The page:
Robin Williams, Brad Pitt, Tilda Swinton and Nicholas Cage are no slouches but these releases fall short despite their best efforts, usually due to over-indulgent writers/directors. I’m giving all of these two shakers each.
A pre-heart attack Robin Williams shot “The Worlds’ Greatest Dad” in Seattle and although that’s good for our local economy I wish this black comedy worked for me. Written and directed by fellow frantic comedian Bobcat Goldthwait, both the comedy and Williams are surprisingly understated. In fact Williams is so quiet that he almost disappears performance-wise and that doesn’t help. As a high school teacher, aspiring novelist and single parent, his character Lance Clayton seems to do all badly. Lance’s teenage son is a pervy arrogant fool (well-played by Daryl Sabara) who meets an early death which earns both he and his father the fame that eluded them both while he lived. The reverence and whitewashing we give to the dead is a great topic for satire and this film almost works; however, even a black comedy must have laughs. Caught up in its own dour plot machinations it wastes not only Williams but the great supporting cast. Too many music montages, an over-reliance on cutting to the goth girl and what feels like a tacked on Hollywood ending eventually bring it down. It’s a shame because I think if Bobcat played it less safe we might have a comedy in the “Heathers” vein instead of a film as repressed as Lance is.
I’m not going to lie; I am not a fan of Quentin Tarantino. I find his movies over-hyped and ridiculous. Long b-movie speeches interrupted by sensationalized hyper-violence and not a touch of reality. His fan base eats them up though and I was curious how he’d take on a period drama in his latest: “Inglorious Basterds”. Weighing in at two and a half hours it’s a long haul but for a war film it had surprisingly less torture than I suspected, unless you count the twenty minute scene set in a basement pub to be audience torture. I feel if someone had been allowed to edit Tarantino the film would have worked better but perhaps not. When all the top brass for the Third Reich are attending an event it’s a bit surprising to see that only two guards are posted. We also are supposed to believe that the “Basterds” are a super squad of Nazi hunters but we see very little of their tracking and hunting, only Eli Roth (the fellow torture-porn director of “Hostel”) happily beating a Nazi to death with a baseball bat. Pitt’s portrayal is complete caricature, kind of like Foghorn Leghorn in a uniform. However the two female stars, (Diane Kruger as a German film actress/spy and Mélanie Laurent as a Jewish survivor who is living covertly as a local theater owner) outshine their material. But the breakout performance here and probable Oscar nom is Christoph Waltz portraying a nefarious “Jew hunter” SS Officer. Acting well and in four languages he represents the quiet evil of the Nazis better than most war movie heavies outshining even the Hitler in this one. If only the film lived up to his performance with a little less conversation a little more action. (Thanks Elvis!)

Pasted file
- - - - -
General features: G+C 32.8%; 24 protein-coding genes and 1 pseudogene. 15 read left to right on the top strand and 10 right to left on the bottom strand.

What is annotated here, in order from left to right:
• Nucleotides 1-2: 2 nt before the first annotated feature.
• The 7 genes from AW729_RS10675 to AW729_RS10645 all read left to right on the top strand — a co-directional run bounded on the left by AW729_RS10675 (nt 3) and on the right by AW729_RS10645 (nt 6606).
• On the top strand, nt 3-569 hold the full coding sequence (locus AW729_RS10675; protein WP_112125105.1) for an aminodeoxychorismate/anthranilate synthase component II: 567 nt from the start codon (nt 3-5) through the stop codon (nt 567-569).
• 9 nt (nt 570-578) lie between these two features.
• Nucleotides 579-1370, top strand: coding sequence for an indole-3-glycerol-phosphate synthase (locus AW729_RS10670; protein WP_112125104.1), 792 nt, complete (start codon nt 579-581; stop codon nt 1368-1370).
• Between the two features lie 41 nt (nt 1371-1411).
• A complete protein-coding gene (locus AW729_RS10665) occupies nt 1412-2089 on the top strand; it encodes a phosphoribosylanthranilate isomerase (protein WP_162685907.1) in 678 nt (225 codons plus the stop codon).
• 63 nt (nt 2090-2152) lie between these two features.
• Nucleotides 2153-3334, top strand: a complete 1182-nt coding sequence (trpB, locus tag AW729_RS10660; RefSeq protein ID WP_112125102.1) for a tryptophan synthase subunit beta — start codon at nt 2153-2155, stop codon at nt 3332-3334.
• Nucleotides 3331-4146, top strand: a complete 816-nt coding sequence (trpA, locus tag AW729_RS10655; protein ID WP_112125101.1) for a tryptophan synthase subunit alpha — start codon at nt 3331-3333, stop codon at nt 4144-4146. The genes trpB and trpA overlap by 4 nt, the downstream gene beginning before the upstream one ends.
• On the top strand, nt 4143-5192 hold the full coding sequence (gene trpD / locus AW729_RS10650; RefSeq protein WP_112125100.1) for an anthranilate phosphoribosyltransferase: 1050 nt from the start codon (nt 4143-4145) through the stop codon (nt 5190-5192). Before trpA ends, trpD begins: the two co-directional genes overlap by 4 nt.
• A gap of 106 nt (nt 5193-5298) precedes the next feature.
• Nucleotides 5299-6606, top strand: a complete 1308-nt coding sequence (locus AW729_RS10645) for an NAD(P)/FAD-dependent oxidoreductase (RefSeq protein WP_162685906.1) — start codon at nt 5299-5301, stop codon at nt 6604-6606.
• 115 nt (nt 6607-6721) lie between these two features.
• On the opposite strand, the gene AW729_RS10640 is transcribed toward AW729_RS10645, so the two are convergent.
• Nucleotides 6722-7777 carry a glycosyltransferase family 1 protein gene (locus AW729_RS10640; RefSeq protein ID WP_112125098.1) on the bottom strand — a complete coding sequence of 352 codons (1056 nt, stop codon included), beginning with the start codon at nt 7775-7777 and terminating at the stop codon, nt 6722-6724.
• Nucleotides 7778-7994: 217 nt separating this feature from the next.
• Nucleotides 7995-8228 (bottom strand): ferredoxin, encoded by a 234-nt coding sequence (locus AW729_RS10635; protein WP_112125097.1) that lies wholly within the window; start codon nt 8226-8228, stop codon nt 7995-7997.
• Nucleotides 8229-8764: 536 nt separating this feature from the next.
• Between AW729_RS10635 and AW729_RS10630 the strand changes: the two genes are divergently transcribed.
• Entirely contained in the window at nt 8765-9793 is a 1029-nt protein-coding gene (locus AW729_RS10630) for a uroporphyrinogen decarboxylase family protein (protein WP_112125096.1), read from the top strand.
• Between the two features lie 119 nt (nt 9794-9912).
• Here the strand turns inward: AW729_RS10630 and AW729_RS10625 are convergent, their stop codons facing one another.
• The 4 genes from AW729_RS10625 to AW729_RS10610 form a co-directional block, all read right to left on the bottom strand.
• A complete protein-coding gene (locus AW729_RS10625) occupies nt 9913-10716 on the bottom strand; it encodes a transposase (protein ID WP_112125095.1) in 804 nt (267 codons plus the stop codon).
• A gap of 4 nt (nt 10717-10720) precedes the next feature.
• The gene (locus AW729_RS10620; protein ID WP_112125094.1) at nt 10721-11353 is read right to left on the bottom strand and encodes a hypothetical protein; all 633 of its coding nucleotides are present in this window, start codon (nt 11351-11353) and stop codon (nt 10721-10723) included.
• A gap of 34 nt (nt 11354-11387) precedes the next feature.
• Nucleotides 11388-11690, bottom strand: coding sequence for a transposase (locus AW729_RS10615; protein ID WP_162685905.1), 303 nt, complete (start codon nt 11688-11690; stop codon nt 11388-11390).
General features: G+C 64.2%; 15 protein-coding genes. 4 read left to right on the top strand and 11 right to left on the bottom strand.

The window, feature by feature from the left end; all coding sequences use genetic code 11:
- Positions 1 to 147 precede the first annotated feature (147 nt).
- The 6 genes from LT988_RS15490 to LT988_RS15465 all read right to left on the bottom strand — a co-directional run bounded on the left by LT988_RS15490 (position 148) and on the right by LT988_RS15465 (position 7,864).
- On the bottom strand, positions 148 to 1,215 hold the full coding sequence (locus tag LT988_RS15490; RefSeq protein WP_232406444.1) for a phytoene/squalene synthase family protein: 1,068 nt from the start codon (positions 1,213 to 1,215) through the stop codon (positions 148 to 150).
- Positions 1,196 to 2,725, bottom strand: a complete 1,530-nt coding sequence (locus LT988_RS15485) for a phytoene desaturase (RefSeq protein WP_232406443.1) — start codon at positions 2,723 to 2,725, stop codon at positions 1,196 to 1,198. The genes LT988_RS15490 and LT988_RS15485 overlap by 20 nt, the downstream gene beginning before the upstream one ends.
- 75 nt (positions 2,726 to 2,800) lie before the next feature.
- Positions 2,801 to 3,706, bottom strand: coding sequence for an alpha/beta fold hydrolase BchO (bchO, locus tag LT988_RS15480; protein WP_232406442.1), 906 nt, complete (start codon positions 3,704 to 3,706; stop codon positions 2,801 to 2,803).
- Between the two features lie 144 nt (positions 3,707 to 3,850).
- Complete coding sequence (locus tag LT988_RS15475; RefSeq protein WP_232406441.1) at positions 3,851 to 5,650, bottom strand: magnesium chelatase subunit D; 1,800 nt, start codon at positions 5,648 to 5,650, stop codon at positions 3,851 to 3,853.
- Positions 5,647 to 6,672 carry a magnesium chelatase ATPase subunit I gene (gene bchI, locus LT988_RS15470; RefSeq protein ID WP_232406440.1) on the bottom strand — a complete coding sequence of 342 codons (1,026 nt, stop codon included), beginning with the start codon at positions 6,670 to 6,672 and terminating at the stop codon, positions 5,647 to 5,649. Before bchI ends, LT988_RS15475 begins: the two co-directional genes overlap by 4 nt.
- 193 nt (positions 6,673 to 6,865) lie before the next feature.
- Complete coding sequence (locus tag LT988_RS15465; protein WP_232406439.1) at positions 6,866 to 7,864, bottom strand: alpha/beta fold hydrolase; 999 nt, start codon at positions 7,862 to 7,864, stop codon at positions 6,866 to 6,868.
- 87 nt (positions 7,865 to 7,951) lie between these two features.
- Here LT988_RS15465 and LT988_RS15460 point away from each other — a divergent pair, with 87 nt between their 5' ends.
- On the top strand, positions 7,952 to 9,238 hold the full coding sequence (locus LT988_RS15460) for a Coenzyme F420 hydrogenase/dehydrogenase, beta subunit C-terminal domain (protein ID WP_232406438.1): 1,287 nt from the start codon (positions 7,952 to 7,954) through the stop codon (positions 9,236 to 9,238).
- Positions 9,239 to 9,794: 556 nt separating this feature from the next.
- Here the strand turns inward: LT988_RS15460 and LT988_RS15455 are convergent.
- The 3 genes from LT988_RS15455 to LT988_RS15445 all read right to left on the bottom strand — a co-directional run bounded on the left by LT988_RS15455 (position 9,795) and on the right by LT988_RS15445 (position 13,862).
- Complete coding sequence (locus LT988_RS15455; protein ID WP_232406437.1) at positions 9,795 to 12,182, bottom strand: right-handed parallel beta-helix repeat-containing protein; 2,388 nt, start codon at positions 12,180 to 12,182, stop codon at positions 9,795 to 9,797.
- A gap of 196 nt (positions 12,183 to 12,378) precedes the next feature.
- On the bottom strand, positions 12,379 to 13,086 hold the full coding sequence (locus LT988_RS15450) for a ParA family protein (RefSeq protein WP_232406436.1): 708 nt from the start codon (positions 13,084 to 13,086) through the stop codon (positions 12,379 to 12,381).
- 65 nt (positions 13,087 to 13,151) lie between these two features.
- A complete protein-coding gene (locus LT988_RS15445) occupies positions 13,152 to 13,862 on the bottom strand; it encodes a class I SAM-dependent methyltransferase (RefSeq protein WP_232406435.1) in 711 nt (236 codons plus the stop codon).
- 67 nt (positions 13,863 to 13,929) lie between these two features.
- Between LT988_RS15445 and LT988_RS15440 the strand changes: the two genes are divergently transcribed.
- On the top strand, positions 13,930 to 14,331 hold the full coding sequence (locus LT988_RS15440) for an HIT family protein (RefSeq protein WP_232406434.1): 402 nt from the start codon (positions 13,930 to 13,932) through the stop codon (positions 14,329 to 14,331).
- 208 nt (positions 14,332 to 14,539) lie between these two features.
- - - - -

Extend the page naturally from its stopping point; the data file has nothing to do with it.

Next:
Another Oscar worthy performance trapped in a bad film is Tilda Swinton as the title character in “Julia”. It begins as a naturalistic character-driven story where Julia is shown as a hopeless alcoholic who sleeps around and finds it hard to hold down a job or to attend her AA meetings. However soon she meets her neurotic Mexican neighbor who wants to kidnap her son from his wealthy grandfather and the film begins to turn into a marathon of the improbable. This time director Erick Zonca steers the two and half hour ship as Julia makes one bad decision after another, abusing the ten year old in question endlessly before the film literally transforms into a Mexican soap opera where evil-looking gangsters scream “Puta!” a lot with drawn weapons. One twist too many for me and an unbelievable ending to boot, which is a shame since Swinton really shined through this overlong story.
Finally we have the newest trend in action films- full-out apocalypse! We know Nicholas Cage can act from “Leaving Las Vegas” but since then he has chosen films more for their paychecks which is a shame. In “Knowing” we have numerology, crazy psychic kids, Matrix-like aliens with shiny mouths and a shitload of CGI! Cage is a single parent whose son loses out when a fifty-year old time capsule is opened at his school; while the other kids in his class get drawings from the past students (kind of an expensive and wasteful school project no?) he gets a page filled with numbers written by a creepy girl in the film’s prologue. Cage cracks the code which turns out to be a listing of the time, locations and casualties of all the major disasters in the world. Frantically he races off to witness elaborately staged plane and subway crashes but seems only slightly perturbed. The biggest disaster is this film itself. You’ve been warned! Here’s to better DVDs in 10!!